A two-judge bench of the Supreme Court has held that the assessable value must be determined on the basis of the value shown in the Bill of Entry.
According to the bench comprising Justice AK Sikri and Justice S Abdul Nazeer, normally assessable value for the purpose of Customs Tax Act has to be arrived at on the basis of the price declared in the Bills of Entry and this declared price could be rejected only with cogent reasons by undertaking the exercise as to on what basis the assessing authority could hold that the paid price was not the sole consideration of the transaction value.
The respondent was aggrieved by the order of the Commissioner of Central Excise and Service Tax, Noida who rejected the declared value in the Bills of Entry and reassessment was done by increasing the assessable value.
On appeal, the Tribunal quashed the original order and the Revenue had approached the Supreme Court.
Dismissing the appeal, the bench held that “The transaction value mentioned in the Bills of Entry can be discarded in case it is found that there are any imports of identical goods or similar goods at a higher price at around the same time or if the buyers and sellers are related to each other.”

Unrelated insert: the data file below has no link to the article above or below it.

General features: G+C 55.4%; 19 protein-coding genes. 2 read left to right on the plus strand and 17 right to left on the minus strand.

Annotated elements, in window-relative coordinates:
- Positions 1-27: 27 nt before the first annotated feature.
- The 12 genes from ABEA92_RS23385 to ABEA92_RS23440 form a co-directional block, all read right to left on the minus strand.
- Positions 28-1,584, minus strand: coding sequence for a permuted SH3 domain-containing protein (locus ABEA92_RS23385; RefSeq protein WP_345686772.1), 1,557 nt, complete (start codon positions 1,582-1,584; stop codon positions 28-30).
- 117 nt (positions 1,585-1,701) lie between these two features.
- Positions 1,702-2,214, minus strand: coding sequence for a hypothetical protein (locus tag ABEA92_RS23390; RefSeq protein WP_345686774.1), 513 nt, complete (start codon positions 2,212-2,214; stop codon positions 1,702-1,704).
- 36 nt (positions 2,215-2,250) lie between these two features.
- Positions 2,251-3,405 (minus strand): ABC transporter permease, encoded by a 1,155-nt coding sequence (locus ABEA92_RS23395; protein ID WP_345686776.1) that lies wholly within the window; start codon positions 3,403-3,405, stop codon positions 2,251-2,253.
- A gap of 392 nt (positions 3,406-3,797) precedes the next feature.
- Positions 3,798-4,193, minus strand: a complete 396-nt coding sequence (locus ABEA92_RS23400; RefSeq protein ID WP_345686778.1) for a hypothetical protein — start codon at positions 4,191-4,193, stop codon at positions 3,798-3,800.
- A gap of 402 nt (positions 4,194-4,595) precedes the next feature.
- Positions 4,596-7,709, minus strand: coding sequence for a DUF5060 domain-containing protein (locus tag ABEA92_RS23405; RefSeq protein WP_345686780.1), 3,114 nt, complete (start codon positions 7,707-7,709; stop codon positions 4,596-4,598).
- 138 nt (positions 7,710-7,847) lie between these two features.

Referring to the relevant provisions of the Customs Act, the bench observed that “The law, thus, is clear. As per Sections 14(1) and 14(1-A), the value of any goods chargeable to ad valorem duty is deemed to be the price as referred to in that provision. Section 14(1) is a deeming provision as it talks of ‘deemed value’ of such goods. Therefore, normally, the Assessing Officer is supposed to act on the basis of price which is actually paid and treat the same as assessable value/transaction value of the goods. This, ordinarily, is the course of action which needs to be followed by the Assessing Officer.”
The court also explained when such a declared value can be discarded. It observed: “The transaction value mentioned in the Bills of Entry can be discarded in case it is found that there are any imports of identical goods or similar goods at a higher price at around the same time or if the buyers and sellers are related to each other. In order to invoke such a provision it is incumbent upon the Assessing Officer to give reasons as to why the transaction value declared in the Bills of Entry was being rejected; to establish that the price is not the sole consideration; and to give the reasons supported by material on the basis of which the Assessing Officer arrives at his own assessable value.”To Read the full text of the Judgment CLICK HERE